Acura took an impressive leap forward with the defiantly sporty RSX, which ranks as exceptional. In both the base and Type-S versions, the coupe behaves in a manner comparable to its alluring style.

Crisper handling is a big bonus with the tautly suspended Type-S, which exacts little penalty in ride comfort. The base model rides even more pleasantly.

Base-model performance is eager, if subtle, with the Sequential SportShift automatic transmission, but the 160-hp engine emits a fair amount of blare when pushed to high rpm levels. Type-S acceleration ranks as all-out energetic, and its richer exhaust note is particularly satisfying. The close-ratio gearbox in the Type-S is one of the best around.

 
Reported by Jim Flammang  for cars.com
Posted on 3/26/03

Latest 2003 RSX Stories

Consumer Reviews

Exterior Styling
(4.8)
Performance
(4.5)
Interior Design
(4.4)
Comfort
(4.0)
Reliability
(4.8)
Value For The Money
(4.8)

What Drivers Are Saying

(5.0)

Fun to Drive and reliable

by bensanford from Falls Church on July 17, 2018

This car has met all of my needs for 15 years. The RSX Type-S has the extra performance over the base model, and is still a very reliable car. I have seen RSX's approaching 200,000 miles. It also gets ... Read full review

(5.0)

Fun Car for Cheap

by JonathanmFranklin from Frederick, MD on July 4, 2018

I loved owning this car. It's the absolutely best money for performance you can buy. With only a few upgrades, it looks fantastic and performs amazingly. On top of this, the rear trunk space and ... Read full review

Safety & Recalls

Recalls

The 2003 Acura RSX currently has 0 recalls

Crash and Rollover Test Ratings

The 2003 Acura RSX has not been tested.

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Cars.com Car Seat Check

Certified child passenger safety technicians conduct hands-on tests of a car’s Latch system and check the vehicle’s ability to accommodate different types of car seats. The RSX received the following grades on a scale of A-F.*
* This score may not apply to all trims, especially for vehicles with multiple body styles that affect the space and design of the seating.

Warranty FAQs

What is a Bumper-to-Bumper warranty?

Often called a basic warranty or new-vehicle warranty, a bumper-to-bumper policy covers components like air conditioning, audio systems, vehicle sensors, fuel systems and major electrical components. Most policies exclude regular maintenance like fluid top offs and oil changes, but a few brands have separate free-maintenance provisions, and those that do offer them is slowly rising. Bumper-to-bumper warranties typically expire faster than powertrain warranties.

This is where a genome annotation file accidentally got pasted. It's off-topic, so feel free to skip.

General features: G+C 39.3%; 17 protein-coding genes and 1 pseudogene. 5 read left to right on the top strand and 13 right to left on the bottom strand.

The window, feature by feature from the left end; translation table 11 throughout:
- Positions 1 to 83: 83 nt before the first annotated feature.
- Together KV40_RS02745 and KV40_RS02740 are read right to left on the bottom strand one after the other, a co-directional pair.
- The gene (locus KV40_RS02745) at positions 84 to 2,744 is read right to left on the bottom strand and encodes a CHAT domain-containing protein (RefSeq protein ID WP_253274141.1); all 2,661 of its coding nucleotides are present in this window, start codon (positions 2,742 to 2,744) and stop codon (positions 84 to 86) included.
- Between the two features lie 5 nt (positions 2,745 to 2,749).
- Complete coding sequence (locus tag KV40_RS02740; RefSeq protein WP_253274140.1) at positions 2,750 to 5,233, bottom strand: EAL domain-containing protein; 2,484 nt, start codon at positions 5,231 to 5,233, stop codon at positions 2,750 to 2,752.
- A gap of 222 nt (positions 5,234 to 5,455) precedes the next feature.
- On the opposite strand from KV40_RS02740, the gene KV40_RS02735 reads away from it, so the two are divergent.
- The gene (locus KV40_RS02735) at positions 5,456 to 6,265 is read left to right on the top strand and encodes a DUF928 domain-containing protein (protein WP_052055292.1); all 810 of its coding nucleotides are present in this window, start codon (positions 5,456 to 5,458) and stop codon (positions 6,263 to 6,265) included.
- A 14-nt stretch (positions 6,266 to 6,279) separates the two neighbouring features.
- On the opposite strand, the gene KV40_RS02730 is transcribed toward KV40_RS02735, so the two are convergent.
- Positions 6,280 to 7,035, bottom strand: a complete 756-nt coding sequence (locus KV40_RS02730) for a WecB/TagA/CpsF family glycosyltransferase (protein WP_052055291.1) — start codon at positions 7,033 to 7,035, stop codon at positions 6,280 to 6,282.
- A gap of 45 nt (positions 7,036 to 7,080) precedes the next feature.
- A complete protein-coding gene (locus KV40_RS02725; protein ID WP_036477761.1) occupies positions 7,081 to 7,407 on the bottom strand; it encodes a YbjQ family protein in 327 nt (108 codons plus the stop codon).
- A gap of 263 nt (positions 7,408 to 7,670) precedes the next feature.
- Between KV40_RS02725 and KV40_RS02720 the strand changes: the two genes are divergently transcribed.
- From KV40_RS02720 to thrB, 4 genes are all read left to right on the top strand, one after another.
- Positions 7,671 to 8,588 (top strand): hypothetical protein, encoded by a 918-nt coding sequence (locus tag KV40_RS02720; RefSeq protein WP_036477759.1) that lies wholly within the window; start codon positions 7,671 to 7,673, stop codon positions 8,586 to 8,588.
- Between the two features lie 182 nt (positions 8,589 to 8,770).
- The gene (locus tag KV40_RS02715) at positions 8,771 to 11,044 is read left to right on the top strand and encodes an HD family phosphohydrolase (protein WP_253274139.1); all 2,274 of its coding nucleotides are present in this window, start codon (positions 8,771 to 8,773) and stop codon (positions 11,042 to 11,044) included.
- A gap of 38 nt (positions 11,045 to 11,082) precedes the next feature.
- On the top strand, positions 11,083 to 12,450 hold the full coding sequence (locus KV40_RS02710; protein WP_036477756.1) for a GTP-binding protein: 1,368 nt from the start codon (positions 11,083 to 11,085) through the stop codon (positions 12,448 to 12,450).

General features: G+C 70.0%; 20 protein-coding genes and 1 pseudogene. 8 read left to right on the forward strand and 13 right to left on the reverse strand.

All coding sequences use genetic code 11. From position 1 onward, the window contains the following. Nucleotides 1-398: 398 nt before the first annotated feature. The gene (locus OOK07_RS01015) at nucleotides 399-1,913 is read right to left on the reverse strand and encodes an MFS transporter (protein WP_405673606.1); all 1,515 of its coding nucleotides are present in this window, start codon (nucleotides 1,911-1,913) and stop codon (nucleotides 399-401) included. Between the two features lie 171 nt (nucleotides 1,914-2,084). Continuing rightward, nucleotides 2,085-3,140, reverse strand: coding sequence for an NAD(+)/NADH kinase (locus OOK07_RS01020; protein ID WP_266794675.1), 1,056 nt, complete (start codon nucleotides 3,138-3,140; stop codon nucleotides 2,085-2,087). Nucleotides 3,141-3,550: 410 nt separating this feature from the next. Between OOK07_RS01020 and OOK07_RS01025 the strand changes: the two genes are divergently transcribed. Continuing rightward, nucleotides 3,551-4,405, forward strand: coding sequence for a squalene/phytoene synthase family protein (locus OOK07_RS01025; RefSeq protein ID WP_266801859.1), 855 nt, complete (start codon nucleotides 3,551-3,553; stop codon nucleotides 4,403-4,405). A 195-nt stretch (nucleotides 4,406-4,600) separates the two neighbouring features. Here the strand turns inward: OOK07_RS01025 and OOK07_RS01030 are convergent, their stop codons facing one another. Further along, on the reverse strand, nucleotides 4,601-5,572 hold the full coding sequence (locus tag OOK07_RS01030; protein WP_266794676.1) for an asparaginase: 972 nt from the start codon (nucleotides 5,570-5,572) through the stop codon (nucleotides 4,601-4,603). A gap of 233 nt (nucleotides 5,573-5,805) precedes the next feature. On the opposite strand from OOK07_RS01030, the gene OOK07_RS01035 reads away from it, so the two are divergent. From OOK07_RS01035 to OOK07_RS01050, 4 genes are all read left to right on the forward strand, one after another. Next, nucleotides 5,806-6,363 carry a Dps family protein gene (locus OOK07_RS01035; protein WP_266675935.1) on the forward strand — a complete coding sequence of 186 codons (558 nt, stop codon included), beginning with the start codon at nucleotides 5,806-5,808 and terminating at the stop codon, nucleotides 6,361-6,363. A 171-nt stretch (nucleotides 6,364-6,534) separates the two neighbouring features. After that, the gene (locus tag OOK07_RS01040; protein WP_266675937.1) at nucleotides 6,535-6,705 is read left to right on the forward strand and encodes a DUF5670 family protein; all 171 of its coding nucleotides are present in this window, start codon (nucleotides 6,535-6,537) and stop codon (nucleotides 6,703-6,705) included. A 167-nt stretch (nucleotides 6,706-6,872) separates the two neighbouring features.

What is a Powertrain warranty?

Don't be misled a 10-year or 100,000-mile powertrain warranty doesn't promise a decade of free repairs for your car. It typically covers just the engine and transmission, along with any other moving parts that lead to the wheels, like the driveshaft and constant velocity joints. Some automakers also bundle seat belts and airbags into their powertrain warranties. With a few exceptions, powertrain warranties don't cover regular maintenance like engine tuneups and tire rotations.

What is included in Roadside Assistance?

Some automakers include roadside assistance with their bumper-to-bumper or powertrain warranties, while others have separate policies. These programs cover anything from flat-tire changes and locksmith services to jump-starts and towing. Few reimburse incidental costs like motel rooms (if you have to wait for repairs).

What other services could be included in a warranty?

Some automakers include free scheduled maintenance for items such as oil changes, air filters and tire rotations. Some include consumables including brake pads and windshield wipers; others do not. They are typically for the first couple of years of ownership of a new car.

What does CPO mean?

A certified pre-owned or CPO car has been inspected to meet minimum quality standards and typically includes some type of warranty. While dealers and third parties certify cars, the gold standard is an automaker-certified vehicle that provides a factory-backed warranty, often extending the original coverage. Vehicles must be in excellent condition and have low miles and wear to be certified, which is why off-lease vehicles feed many CPO programs.

See also the latest CPO incentives by automaker